In February 2016, Teitiota brought a case against the New Zealand government at the UN Human Rights Committee (HRC). Teitiota claimed that by forcibly returning him to Kiribati, New Zealand violated his right to life under Article 6 of the International Covenant on Civil and Political Rights. Specifically, Teitiota argued that the rise in sea level and other climate change effects had caused Kiribati to be uninhabitable. Further, Teitiota claimed that there were violent land disputes caused by the increasingly scarce habitable land. Finally, Teititiota argued that environmental degradation made subsistence farming difficult, and saltwater contaminated Kiribati’s freshwater supply. 

The HRC noted that while the right to life under Article 6 of the Covenant must be interpreted broadly, there is a high threshold for proving a real risk of a violation exists. With the high threshold in mind, the HCR ultimately rejected Teitiota’s claim. 

Notably, the HRC expressly recognized the sudden-onset and slow-onset events caused by climate change that created a real risk that Kiribati may become submerged. However, the HRC found that this risk was not imminent as required for a violation under Article 6. Further, the HRC highlighted the Kiribati Government’s current efforts to curb climate change and noted that there was still time for intervening acts by the international community to combat climate change. 

Additionally, the HRC rejected Teitiota’s claim regarding violent land disputes caused by increasing unhabitable land. The HRC stated that Article 6’s “risk to life” must be personal and that a situation of general violence was not enough. Since Teitiota was never personally threatened or involved in an instance of land violence, the land violence failed to be a violation under Article 6. Finally, the HRC determined that while farming and freshwater access became increasingly difficult, it was not impossible, and therefore, Teitioa’s deportation did not violate Article 6.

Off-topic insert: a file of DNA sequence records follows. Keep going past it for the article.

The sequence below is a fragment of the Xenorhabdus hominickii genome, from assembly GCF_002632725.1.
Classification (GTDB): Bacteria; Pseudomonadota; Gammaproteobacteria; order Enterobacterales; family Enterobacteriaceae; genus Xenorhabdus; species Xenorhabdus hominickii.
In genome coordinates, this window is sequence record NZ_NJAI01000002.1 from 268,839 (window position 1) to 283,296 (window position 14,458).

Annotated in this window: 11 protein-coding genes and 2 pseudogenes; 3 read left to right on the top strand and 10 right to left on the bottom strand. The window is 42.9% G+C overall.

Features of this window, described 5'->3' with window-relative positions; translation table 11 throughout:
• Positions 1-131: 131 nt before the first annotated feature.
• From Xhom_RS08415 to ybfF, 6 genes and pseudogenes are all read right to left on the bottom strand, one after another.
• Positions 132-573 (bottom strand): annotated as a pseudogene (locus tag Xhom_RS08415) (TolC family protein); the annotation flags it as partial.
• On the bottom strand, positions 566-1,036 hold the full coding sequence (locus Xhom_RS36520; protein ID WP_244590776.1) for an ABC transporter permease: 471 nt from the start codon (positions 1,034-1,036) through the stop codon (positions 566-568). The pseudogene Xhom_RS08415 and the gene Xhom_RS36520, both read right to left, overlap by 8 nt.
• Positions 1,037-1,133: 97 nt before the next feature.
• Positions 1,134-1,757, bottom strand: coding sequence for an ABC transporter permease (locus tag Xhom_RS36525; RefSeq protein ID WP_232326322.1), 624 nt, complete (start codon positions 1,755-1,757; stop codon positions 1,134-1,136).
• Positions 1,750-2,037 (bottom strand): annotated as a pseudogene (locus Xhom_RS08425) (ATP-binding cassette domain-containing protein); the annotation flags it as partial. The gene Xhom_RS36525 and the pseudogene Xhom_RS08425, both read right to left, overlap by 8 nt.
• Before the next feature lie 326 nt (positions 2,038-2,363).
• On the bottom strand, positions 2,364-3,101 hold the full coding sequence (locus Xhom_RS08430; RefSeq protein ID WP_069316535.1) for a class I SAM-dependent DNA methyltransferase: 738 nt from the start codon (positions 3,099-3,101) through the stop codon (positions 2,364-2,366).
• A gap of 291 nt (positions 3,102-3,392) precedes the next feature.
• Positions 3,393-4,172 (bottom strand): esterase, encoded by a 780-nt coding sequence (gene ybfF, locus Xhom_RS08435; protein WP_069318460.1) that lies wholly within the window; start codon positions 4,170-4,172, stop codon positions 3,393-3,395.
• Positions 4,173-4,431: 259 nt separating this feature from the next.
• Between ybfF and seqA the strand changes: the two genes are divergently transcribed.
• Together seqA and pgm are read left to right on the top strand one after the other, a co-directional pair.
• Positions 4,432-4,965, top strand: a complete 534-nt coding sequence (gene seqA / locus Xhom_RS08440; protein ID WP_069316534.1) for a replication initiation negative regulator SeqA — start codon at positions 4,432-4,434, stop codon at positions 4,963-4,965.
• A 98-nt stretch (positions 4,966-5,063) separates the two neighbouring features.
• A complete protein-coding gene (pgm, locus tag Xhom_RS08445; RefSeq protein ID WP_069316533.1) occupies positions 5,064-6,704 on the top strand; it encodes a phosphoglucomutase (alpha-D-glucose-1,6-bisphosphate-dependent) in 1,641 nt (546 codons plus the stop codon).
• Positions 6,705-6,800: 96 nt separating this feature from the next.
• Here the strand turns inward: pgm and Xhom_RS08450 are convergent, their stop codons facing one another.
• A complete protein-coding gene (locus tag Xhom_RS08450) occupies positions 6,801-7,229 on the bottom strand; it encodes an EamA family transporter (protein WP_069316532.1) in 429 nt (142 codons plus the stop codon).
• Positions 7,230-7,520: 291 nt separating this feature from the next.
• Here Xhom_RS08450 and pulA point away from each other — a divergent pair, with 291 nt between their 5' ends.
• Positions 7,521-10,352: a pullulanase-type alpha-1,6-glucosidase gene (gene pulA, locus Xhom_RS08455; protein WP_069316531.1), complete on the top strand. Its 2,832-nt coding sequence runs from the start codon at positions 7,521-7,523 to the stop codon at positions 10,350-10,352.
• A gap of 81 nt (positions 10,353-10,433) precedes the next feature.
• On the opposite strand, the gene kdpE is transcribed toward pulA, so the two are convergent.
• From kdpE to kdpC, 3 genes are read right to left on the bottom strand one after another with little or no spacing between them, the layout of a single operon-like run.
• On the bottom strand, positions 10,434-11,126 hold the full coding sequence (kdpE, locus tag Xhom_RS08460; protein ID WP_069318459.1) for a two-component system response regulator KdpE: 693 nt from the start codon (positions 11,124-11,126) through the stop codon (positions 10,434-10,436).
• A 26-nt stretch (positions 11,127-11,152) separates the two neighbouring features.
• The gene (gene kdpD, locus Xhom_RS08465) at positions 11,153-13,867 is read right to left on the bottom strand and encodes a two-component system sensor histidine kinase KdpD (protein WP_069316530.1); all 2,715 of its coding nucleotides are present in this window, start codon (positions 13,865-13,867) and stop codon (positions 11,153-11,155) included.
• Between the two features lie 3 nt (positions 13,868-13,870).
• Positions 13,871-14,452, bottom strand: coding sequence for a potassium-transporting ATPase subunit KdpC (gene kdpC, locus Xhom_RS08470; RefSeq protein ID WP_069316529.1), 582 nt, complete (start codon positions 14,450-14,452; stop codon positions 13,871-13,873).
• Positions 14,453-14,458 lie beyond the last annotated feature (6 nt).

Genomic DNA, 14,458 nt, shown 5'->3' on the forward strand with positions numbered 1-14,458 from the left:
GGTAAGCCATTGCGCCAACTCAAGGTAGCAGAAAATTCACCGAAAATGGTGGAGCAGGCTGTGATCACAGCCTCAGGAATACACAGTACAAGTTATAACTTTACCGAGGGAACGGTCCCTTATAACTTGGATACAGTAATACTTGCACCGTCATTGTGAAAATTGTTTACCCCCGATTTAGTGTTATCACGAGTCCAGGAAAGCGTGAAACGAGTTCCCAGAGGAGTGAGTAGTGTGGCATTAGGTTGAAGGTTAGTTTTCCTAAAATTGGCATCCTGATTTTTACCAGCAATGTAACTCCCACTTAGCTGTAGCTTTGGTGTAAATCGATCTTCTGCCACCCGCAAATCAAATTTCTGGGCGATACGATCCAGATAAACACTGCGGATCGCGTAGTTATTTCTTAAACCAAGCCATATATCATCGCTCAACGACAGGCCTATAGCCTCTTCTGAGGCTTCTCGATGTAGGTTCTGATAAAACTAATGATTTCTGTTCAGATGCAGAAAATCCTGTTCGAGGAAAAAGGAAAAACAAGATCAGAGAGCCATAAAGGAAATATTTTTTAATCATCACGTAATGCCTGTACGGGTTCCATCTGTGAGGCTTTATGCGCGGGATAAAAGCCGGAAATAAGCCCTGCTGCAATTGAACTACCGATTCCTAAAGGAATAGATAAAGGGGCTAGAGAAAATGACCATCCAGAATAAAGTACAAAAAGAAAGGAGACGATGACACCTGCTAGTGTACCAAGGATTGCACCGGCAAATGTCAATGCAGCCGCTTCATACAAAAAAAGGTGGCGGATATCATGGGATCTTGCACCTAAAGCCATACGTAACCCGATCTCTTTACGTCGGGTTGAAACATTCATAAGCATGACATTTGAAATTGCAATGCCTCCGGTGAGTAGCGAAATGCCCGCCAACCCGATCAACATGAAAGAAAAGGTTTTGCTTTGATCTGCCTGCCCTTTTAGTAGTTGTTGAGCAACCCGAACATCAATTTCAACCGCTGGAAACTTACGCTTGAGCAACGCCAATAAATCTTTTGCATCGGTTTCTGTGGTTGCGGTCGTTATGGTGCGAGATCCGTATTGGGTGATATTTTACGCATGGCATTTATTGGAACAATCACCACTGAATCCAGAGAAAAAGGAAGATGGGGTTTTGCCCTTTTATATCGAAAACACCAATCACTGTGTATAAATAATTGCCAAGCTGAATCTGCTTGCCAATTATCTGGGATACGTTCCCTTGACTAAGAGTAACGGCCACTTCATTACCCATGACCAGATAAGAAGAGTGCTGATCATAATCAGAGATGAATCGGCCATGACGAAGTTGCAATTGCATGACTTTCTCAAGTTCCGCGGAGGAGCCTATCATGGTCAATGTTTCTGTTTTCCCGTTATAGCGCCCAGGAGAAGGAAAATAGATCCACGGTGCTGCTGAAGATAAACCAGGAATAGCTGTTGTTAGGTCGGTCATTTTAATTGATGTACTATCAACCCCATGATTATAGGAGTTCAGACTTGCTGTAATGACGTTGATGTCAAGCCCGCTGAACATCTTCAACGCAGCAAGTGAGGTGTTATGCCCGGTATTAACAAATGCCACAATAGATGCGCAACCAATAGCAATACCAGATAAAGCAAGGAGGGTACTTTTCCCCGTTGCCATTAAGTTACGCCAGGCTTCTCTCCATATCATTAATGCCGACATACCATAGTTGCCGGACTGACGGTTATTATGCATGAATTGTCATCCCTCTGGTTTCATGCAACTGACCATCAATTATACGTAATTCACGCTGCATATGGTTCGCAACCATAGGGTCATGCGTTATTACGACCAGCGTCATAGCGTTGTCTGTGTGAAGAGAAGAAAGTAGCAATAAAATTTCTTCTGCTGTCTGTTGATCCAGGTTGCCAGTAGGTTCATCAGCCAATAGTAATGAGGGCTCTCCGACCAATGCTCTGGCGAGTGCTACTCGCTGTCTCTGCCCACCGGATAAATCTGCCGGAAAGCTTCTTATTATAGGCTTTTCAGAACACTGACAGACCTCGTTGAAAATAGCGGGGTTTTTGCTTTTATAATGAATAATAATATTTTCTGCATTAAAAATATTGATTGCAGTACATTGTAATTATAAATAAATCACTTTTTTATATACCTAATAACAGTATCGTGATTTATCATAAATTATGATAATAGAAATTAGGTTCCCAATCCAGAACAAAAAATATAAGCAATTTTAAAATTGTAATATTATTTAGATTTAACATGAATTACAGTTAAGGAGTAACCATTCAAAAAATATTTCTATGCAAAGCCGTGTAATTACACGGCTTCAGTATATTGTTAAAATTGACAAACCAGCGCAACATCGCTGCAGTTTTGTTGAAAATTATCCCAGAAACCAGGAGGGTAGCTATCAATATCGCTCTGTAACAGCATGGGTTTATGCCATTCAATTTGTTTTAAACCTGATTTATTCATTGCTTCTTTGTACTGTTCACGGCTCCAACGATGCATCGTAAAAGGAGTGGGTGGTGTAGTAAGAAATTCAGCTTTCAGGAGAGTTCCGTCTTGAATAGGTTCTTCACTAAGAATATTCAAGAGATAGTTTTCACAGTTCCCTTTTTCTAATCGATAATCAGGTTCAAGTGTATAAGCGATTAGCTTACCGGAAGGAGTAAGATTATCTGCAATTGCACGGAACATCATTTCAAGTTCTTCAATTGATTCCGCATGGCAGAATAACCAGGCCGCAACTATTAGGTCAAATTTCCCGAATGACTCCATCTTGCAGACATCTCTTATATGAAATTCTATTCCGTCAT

Although Teitiota’s claim was unsuccessful, many regard the HRC determination as ground-breaking. The ruling set forth new standards that could facilitate the success of future climate refugee claims. Namely, the standard that states must consider human rights violations caused by the climate crisis when considering asylum seekers’ deportation. With this landmark first step towards recognizing climate refugees and the number of climate-related refugees likely rising, it will be interesting to see how states handle these claims in the future. 

For further information, please see:

Amnesty International – UN Landmark Case for People Displaced by Climate Change – 20 Jan. 2020

New Security Beat – Climate Migration and Cities: Preparing for the Next Mass Movement of People – 19 Oct. 2020

Oxford Human Rights Hub – Teitiota v New Zealand: A Step Forward in the Protection of Climate Refugees under International Human Rights Law? – 28 Jan. 2020

UN Human Rights Committee, Refworld – Ioane Teitiota v. New Zealand – 7 Jan. 2020

Christopher Jones v. Tanzania Reparations Ruled On

By: William Krueger

Impunity Watch Staff Writer

ARUSHA, Tanzania – On October 1st, 2002 Christopher Jones and Erasto Samson were alleged to have stolen valuables from Habibu Saidi and assaulted him with a machete strike to the face. Jones was a second-hand clothes street trader in Dar es Salaam, Tanzania.

Image of the African Court on Human and People’s Rights. Photo Courtesy of the African Court.

After a trial in the Morogoro District Court, Jones and Samson were found guilty of the charges on February 13th, 2004, and were both sentenced to thirty years in prison and twelve cane strokes, a form of corporal punishment. Jones had filed appeals for his conviction to the High Court of Tanzania on February 26th, 2004 but was dismissed. Jones then filed with the Court of Appeal of Tanzania on September 21st, 2005. The Court of Appeal of Tanzania responded on March 27th, 2009 by amending his sentence to remove the twelve cane strokes but otherwise denying action on his thirty-year term of imprisonment.

Jones had alleged to the African Court on Human and Peoples’ Rights in an application received by the Court on May 11th, 2015 that he was wrongly convicted of the offense against Habibu Saidi as the victim incorrectly identified some of the stolen items. Jones argued that the applied sentence was incorrect because the statute used in his conviction was amended in 2004 to allow a sentence of thirty years. Finally, Jones alleged that the United Republic of Tanzania failed to provide him with counsel or any form of legal assistance as promised under the 1977 Constitution of the United Republic of Tanzania. For the injustices Jones alleges to have suffered he asks for his guilty verdict to be reversed, to be immediately released from prison, and to issue Tanzania to pay an order of reparations.